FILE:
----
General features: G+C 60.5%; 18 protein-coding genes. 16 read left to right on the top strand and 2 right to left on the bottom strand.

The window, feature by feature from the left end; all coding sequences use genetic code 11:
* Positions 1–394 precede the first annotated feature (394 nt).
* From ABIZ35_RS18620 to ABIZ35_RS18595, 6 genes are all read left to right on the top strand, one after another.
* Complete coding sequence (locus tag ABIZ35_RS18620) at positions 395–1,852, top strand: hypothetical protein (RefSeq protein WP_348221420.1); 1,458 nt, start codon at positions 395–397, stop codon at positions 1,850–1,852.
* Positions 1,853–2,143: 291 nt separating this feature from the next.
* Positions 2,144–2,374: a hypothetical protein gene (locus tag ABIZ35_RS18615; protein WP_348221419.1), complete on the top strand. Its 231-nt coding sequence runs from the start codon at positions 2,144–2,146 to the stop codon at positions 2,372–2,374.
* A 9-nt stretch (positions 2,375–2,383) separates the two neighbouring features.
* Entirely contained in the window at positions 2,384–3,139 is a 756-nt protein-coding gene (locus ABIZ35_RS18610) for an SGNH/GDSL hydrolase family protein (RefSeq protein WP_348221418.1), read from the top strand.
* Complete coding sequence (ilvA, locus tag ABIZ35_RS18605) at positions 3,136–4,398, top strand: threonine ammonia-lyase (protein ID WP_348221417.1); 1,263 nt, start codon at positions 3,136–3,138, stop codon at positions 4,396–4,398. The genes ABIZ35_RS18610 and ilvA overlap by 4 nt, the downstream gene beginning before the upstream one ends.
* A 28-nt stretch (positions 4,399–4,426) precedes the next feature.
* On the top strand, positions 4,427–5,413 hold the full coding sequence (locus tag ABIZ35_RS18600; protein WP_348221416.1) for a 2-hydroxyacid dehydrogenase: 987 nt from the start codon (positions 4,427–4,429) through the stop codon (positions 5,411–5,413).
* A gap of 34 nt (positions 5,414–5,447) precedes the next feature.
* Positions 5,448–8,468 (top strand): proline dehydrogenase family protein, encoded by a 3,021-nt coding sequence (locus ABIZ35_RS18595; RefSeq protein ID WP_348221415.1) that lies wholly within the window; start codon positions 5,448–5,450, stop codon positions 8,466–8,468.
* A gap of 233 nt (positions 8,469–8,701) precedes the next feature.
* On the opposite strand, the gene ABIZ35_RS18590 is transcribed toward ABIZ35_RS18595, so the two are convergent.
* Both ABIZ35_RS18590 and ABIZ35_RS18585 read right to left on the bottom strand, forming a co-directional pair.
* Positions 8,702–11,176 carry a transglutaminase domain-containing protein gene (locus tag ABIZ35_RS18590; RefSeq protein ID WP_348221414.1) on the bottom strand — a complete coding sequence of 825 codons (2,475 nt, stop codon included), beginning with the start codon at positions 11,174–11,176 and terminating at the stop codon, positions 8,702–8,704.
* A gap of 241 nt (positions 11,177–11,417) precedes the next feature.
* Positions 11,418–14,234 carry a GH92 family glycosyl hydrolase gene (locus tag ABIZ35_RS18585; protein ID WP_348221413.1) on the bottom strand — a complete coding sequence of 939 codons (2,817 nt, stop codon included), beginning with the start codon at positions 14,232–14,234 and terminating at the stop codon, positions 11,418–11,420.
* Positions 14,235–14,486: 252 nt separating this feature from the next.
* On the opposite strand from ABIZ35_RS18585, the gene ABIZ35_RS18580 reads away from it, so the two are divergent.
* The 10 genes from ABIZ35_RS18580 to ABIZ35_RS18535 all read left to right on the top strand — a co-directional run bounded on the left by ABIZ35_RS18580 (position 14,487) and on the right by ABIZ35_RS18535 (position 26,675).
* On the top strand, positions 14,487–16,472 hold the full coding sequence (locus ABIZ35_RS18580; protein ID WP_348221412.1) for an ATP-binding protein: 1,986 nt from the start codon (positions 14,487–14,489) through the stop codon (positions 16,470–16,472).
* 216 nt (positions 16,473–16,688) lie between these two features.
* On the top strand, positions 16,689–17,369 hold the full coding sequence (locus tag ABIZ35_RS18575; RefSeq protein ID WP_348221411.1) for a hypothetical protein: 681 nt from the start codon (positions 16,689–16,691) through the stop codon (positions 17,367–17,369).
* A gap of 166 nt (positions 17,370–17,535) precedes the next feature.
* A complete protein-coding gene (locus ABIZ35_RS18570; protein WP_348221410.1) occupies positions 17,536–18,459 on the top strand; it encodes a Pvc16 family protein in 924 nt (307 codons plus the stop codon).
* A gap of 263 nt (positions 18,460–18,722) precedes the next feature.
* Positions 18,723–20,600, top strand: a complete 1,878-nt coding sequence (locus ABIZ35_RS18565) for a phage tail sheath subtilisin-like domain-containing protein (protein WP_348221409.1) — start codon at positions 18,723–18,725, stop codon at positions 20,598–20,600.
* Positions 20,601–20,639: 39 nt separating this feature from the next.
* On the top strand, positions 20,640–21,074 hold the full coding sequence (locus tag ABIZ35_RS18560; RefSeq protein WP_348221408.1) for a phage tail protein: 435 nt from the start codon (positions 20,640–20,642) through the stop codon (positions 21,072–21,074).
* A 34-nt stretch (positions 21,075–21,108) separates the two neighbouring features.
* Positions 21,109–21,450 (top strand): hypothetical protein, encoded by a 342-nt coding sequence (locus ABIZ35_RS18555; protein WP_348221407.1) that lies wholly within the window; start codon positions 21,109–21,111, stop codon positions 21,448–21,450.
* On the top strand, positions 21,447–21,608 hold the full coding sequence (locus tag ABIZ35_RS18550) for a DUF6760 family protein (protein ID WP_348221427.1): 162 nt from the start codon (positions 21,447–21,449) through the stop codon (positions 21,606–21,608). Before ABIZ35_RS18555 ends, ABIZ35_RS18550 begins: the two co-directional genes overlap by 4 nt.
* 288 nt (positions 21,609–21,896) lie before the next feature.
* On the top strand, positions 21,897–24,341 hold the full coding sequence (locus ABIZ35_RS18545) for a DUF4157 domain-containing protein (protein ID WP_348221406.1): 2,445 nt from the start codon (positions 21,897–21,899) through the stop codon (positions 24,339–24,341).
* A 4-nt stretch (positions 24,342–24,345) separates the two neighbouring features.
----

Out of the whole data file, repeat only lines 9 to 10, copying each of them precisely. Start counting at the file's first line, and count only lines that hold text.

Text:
* Entirely contained in the window at positions 2,384–3,139 is a 756-nt protein-coding gene (locus ABIZ35_RS18610) for an SGNH/GDSL hydrolase family protein (RefSeq protein WP_348221418.1), read from the top strand.
* Complete coding sequence (ilvA, locus tag ABIZ35_RS18605) at positions 3,136–4,398, top strand: threonine ammonia-lyase (protein ID WP_348221417.1); 1,263 nt, start codon at positions 3,136–3,138, stop codon at positions 4,396–4,398. The genes ABIZ35_RS18610 and ilvA overlap by 4 nt, the downstream gene beginning before the upstream one ends.